Monday, June 2, 2014

Islands, Deserts, Crushes.

Hello, I am back. I'm not going to apologize or ramble about how it has been too long. That is what cowards do. I am no coward. I will proceed straight to the Crushings.

First up on the menu at Crush Cafe is an almost unbearably cute looking hairy animal. The Island Fox. These things only occur on the Channel Islands. This one is from San Clemente Island, where I have been privileged enough to join friends and other questionable characters to look at birds twice over the last few months. Generally, the birding on San Clemente is very poor, but the foxing is excellent. An avid Foxer can relentlessly Crush Island Foxes from distances as close as 1 inch. Foxers are hardcore compared to birders and are awesome.

This Double-crested Cormorant was fishing around the boat at Channel Islands Harbor, so I Crushed his face. He is both sexy and a fine fisherman.

Most people like to Crush an Eared Grebe's ears. Not me. Nope, I prefer to Crush the Eared Grebe's taint. #TaintCrushChannelIslandsHarbor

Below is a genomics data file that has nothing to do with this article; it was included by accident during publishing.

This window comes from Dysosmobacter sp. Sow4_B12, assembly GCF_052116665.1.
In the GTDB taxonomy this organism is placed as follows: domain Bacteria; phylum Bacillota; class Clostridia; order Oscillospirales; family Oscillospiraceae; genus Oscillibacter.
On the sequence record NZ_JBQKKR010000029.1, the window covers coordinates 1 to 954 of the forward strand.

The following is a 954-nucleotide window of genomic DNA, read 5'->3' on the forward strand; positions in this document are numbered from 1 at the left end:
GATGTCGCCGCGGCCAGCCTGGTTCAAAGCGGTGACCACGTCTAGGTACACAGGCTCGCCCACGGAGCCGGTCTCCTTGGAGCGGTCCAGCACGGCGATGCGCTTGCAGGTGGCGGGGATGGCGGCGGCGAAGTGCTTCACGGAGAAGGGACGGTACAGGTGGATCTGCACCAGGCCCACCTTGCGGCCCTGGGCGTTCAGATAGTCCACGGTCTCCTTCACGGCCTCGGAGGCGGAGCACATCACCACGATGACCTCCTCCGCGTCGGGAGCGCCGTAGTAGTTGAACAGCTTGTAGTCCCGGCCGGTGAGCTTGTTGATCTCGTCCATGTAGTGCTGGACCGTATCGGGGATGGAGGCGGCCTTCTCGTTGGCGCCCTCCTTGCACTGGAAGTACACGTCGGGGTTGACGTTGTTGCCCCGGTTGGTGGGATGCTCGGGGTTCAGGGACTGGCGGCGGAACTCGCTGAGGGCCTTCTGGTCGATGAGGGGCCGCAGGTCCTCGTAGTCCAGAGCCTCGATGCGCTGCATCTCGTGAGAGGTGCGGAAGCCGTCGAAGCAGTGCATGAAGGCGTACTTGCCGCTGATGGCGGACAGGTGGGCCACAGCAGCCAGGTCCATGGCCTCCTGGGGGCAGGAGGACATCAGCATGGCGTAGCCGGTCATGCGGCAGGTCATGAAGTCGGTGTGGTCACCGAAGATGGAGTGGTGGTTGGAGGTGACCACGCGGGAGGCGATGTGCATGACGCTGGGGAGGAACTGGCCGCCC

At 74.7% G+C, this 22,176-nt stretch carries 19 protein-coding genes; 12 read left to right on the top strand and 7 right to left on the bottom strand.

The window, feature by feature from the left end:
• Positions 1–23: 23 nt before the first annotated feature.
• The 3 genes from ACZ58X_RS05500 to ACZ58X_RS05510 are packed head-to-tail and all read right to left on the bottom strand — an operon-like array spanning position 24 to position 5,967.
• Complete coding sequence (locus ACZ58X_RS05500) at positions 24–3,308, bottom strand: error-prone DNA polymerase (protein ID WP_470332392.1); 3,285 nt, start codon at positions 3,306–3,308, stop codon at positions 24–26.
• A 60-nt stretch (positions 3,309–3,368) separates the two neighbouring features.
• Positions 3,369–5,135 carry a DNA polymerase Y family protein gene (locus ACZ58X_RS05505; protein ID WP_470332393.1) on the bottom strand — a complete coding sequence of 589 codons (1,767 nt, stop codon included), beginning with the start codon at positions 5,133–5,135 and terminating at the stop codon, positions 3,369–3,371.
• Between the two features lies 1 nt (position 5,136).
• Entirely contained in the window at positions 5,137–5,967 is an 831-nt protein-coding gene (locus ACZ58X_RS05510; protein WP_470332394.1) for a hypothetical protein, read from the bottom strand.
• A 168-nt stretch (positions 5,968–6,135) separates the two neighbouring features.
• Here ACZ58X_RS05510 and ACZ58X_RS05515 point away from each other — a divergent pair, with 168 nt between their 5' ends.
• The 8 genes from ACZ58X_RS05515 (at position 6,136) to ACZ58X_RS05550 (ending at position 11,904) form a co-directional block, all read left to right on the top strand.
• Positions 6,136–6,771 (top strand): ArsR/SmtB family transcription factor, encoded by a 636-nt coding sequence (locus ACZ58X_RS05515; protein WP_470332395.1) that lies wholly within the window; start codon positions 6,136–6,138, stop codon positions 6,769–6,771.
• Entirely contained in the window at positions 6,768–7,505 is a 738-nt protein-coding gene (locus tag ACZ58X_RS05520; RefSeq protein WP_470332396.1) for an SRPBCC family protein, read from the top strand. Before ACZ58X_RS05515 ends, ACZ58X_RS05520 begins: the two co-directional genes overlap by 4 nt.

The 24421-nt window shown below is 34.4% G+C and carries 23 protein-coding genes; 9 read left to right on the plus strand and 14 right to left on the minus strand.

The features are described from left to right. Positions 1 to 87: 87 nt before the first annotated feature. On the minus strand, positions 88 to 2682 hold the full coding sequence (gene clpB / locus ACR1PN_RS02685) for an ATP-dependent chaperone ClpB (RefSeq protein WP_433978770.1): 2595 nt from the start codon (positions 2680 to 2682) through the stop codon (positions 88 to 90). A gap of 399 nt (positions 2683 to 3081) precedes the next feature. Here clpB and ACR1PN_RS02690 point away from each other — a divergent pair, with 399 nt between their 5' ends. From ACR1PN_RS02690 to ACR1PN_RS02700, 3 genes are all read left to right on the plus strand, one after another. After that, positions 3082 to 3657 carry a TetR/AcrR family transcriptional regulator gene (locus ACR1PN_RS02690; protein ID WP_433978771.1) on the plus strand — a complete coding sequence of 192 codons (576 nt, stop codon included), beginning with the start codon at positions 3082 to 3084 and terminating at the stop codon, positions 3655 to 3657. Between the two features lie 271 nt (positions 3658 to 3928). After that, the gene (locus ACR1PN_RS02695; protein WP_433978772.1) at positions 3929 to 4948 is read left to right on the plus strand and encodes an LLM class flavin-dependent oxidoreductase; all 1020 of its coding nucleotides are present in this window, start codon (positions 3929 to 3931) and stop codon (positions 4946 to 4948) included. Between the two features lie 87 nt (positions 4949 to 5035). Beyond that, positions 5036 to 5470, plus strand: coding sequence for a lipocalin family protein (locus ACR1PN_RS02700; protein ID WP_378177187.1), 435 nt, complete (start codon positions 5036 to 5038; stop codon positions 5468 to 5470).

Blue-gray Gnatcatcher is one of those birds that fills your heart with guilt as you Crush it. Each pounding blow of the shutter releasing on your Crusher just hammers pity into your soul for these poor little things. Notice how I chose to Crush only face and neck. Not tail or wings. Some would call this art. Crushed in Angeles National Forest.

Western Tanagers are feathers on fire. Such brightness is pleasurable to look upon when flattened into 2 dimensions. Angeles National Forest.

At Butterbredt, this Lawrence's Goldfinch was trying to apologize for being a drab, boring, hatch year Lawrence's Goldfinch. Apology not accepted. Boom. Crushed.
This is the first Crushing I have made of a Lucy's Warbler. I have many Docu-Crushes of them, which aren't actually Crushes at all. They are simply poor photographs used strictly for documentation purposes. Furnace Creek Ranch, Death Valley.

A nice non-bird for everyone who is sick of birds. Desert Spiny Lizard, Galileo Hill. It was nearly a foot long, but my Crusher is longer, so it was no biggie.

Ovenbird at Galileo borderline Crushed due to low light.

Anyone who has not yet read the latest BB&B should do so now by clicking here. It is excellent. If you haven't read the article about birding becoming cool on the Esquire magazine blog, do that first by clicking here. It's kind of a prerequisite.